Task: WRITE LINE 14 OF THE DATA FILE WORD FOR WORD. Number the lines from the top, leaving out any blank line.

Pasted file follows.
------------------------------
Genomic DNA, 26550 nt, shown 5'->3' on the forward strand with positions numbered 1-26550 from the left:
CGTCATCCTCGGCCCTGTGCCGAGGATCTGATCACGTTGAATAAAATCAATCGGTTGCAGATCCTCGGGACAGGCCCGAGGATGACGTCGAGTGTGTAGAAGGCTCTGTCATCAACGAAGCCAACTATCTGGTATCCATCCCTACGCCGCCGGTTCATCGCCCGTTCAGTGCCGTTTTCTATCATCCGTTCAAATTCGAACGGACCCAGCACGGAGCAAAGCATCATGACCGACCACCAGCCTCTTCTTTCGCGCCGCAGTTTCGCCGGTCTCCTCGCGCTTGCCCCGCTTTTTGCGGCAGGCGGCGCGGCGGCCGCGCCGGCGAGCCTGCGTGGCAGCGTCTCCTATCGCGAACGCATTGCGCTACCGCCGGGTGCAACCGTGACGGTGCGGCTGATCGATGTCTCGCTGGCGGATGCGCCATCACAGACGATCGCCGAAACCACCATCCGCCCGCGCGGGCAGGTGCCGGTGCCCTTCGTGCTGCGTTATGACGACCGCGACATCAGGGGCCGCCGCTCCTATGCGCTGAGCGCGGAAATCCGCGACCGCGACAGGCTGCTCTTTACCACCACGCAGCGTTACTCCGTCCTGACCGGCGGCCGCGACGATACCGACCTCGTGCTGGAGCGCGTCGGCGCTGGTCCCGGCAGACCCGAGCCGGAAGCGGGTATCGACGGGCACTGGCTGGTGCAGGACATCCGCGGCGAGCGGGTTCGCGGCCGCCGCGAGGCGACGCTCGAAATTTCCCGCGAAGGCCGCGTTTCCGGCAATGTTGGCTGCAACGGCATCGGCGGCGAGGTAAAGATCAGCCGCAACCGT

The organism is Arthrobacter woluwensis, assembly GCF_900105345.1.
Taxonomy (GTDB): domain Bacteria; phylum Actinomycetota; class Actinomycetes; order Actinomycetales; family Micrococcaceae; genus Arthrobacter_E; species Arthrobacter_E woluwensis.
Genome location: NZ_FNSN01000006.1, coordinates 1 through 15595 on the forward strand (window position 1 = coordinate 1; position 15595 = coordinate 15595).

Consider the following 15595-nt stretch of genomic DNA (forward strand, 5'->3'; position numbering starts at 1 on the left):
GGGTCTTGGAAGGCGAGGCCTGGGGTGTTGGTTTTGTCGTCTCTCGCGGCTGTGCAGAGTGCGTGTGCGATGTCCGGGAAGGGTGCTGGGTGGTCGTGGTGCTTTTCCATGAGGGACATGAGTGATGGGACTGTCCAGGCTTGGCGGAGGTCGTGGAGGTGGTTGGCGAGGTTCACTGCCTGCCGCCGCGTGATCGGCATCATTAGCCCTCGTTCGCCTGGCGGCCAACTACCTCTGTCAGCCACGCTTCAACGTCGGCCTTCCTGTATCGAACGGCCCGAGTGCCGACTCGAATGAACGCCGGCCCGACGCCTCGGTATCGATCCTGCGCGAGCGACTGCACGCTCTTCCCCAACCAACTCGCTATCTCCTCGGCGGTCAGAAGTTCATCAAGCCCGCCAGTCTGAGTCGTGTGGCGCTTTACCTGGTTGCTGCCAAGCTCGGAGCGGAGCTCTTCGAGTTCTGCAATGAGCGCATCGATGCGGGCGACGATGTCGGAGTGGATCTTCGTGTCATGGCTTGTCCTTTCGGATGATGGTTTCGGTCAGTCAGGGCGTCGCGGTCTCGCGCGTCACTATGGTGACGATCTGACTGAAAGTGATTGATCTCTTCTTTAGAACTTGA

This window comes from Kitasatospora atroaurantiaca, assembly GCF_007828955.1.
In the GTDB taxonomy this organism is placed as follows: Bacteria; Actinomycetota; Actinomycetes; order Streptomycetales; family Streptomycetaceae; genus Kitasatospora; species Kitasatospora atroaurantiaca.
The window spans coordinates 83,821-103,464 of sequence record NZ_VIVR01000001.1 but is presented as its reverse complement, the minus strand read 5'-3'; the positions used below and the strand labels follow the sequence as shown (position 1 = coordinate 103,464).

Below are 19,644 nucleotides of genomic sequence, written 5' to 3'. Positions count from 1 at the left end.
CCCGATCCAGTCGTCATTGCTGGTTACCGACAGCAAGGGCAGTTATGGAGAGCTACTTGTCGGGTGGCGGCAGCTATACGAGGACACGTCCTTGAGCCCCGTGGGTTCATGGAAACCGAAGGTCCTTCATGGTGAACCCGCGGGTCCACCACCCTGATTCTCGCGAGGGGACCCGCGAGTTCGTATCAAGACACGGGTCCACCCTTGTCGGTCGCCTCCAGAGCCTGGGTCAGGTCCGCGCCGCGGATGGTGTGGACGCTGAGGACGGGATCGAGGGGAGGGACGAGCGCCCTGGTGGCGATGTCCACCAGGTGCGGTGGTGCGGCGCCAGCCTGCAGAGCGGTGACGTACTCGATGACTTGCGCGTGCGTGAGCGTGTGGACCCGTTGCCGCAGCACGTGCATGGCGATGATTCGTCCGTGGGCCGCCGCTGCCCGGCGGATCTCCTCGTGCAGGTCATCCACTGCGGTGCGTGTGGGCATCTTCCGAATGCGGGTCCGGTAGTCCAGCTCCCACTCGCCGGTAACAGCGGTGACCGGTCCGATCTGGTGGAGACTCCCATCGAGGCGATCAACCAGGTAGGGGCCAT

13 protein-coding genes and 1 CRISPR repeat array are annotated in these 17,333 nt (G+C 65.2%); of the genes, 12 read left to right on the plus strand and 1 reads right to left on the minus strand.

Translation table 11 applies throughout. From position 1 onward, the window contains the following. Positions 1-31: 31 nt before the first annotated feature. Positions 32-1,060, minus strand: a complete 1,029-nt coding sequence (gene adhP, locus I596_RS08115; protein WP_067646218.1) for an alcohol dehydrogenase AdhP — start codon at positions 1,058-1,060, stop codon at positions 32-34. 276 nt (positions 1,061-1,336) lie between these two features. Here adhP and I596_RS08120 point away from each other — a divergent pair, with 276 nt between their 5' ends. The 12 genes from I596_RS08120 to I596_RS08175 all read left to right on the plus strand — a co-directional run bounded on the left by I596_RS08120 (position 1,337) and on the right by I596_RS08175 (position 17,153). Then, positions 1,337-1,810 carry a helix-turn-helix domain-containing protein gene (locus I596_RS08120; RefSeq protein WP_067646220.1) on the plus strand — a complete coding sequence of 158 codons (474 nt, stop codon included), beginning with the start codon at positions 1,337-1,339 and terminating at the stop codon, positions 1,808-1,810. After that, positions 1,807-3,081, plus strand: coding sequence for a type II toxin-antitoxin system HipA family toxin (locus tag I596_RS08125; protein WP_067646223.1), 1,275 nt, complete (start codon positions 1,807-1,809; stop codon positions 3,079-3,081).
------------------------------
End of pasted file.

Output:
Translation table 11 applies throughout. From position 1 onward, the window contains the following. Positions 1-31: 31 nt before the first annotated feature. Positions 32-1,060, minus strand: a complete 1,029-nt coding sequence (gene adhP, locus I596_RS08115; protein WP_067646218.1) for an alcohol dehydrogenase AdhP — start codon at positions 1,058-1,060, stop codon at positions 32-34. 276 nt (positions 1,061-1,336) lie between these two features. Here adhP and I596_RS08120 point away from each other — a divergent pair, with 276 nt between their 5' ends. The 12 genes from I596_RS08120 to I596_RS08175 all read left to right on the plus strand — a co-directional run bounded on the left by I596_RS08120 (position 1,337) and on the right by I596_RS08175 (position 17,153). Then, positions 1,337-1,810 carry a helix-turn-helix domain-containing protein gene (locus I596_RS08120; RefSeq protein WP_067646220.1) on the plus strand — a complete coding sequence of 158 codons (474 nt, stop codon included), beginning with the start codon at positions 1,337-1,339 and terminating at the stop codon, positions 1,808-1,810. After that, positions 1,807-3,081, plus strand: coding sequence for a type II toxin-antitoxin system HipA family toxin (locus tag I596_RS08125; protein WP_067646223.1), 1,275 nt, complete (start codon positions 1,807-1,809; stop codon positions 3,079-3,081).